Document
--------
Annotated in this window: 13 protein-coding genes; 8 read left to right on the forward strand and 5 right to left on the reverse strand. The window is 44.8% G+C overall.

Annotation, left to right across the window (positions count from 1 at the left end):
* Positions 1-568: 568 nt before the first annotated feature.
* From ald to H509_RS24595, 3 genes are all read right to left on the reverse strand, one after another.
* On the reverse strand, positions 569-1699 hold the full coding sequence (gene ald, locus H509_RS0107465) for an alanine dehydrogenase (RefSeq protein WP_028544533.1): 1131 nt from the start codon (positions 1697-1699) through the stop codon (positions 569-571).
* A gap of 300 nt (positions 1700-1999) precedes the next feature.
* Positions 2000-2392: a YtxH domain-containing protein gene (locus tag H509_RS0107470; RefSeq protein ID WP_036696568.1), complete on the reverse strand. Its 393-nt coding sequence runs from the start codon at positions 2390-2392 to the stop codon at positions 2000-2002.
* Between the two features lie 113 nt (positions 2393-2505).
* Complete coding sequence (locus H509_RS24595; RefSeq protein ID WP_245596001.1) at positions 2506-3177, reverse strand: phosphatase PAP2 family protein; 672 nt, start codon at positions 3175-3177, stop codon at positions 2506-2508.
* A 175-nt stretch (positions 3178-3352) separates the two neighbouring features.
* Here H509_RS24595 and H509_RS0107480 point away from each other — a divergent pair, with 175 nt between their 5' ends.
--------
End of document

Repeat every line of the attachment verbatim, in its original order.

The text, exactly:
Annotated in this window: 13 protein-coding genes; 8 read left to right on the forward strand and 5 right to left on the reverse strand. The window is 44.8% G+C overall.

Annotation, left to right across the window (positions count from 1 at the left end):
* Positions 1-568: 568 nt before the first annotated feature.
* From ald to H509_RS24595, 3 genes are all read right to left on the reverse strand, one after another.
* On the reverse strand, positions 569-1699 hold the full coding sequence (gene ald, locus H509_RS0107465) for an alanine dehydrogenase (RefSeq protein WP_028544533.1): 1131 nt from the start codon (positions 1697-1699) through the stop codon (positions 569-571).
* A gap of 300 nt (positions 1700-1999) precedes the next feature.
* Positions 2000-2392: a YtxH domain-containing protein gene (locus tag H509_RS0107470; RefSeq protein ID WP_036696568.1), complete on the reverse strand. Its 393-nt coding sequence runs from the start codon at positions 2390-2392 to the stop codon at positions 2000-2002.
* Between the two features lie 113 nt (positions 2393-2505).
* Complete coding sequence (locus H509_RS24595; RefSeq protein ID WP_245596001.1) at positions 2506-3177, reverse strand: phosphatase PAP2 family protein; 672 nt, start codon at positions 3175-3177, stop codon at positions 2506-2508.
* A 175-nt stretch (positions 3178-3352) separates the two neighbouring features.
* Here H509_RS24595 and H509_RS0107480 point away from each other — a divergent pair, with 175 nt between their 5' ends.